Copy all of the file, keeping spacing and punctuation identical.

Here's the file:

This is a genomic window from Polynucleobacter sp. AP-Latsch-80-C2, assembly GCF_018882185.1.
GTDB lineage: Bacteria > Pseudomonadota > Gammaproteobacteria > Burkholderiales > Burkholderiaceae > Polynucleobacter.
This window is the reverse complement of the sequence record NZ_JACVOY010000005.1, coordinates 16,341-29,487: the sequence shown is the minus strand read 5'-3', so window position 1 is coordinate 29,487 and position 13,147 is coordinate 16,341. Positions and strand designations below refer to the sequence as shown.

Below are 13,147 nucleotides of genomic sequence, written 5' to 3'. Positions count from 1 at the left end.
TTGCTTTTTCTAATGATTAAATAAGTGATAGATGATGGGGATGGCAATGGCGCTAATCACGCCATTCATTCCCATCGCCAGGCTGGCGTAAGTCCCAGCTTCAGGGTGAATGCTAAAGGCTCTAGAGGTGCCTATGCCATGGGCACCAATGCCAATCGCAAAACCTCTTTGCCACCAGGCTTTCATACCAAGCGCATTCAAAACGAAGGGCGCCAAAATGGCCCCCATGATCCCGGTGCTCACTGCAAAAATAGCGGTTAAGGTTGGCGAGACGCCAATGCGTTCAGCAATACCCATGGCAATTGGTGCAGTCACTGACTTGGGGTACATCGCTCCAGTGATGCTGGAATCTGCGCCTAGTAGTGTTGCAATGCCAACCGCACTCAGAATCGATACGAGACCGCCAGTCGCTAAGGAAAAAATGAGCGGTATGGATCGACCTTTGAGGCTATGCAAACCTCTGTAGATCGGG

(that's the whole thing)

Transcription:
This is a genomic window from Polynucleobacter sp. AP-Latsch-80-C2, assembly GCF_018882185.1.
GTDB lineage: Bacteria > Pseudomonadota > Gammaproteobacteria > Burkholderiales > Burkholderiaceae > Polynucleobacter.
This window is the reverse complement of the sequence record NZ_JACVOY010000005.1, coordinates 16,341-29,487: the sequence shown is the minus strand read 5'-3', so window position 1 is coordinate 29,487 and position 13,147 is coordinate 16,341. Positions and strand designations below refer to the sequence as shown.

Below are 13,147 nucleotides of genomic sequence, written 5' to 3'. Positions count from 1 at the left end.
TTGCTTTTTCTAATGATTAAATAAGTGATAGATGATGGGGATGGCAATGGCGCTAATCACGCCATTCATTCCCATCGCCAGGCTGGCGTAAGTCCCAGCTTCAGGGTGAATGCTAAAGGCTCTAGAGGTGCCTATGCCATGGGCACCAATGCCAATCGCAAAACCTCTTTGCCACCAGGCTTTCATACCAAGCGCATTCAAAACGAAGGGCGCCAAAATGGCCCCCATGATCCCGGTGCTCACTGCAAAAATAGCGGTTAAGGTTGGCGAGACGCCAATGCGTTCAGCAATACCCATGGCAATTGGTGCAGTCACTGACTTGGGGTACATCGCTCCAGTGATGCTGGAATCTGCGCCTAGTAGTGTTGCAATGCCAACCGCACTCAGAATCGATACGAGACCGCCAGTCGCTAAGGAAAAAATGAGCGGTATGGATCGACCTTTGAGGCTATGCAAACCTCTGTAGATCGGG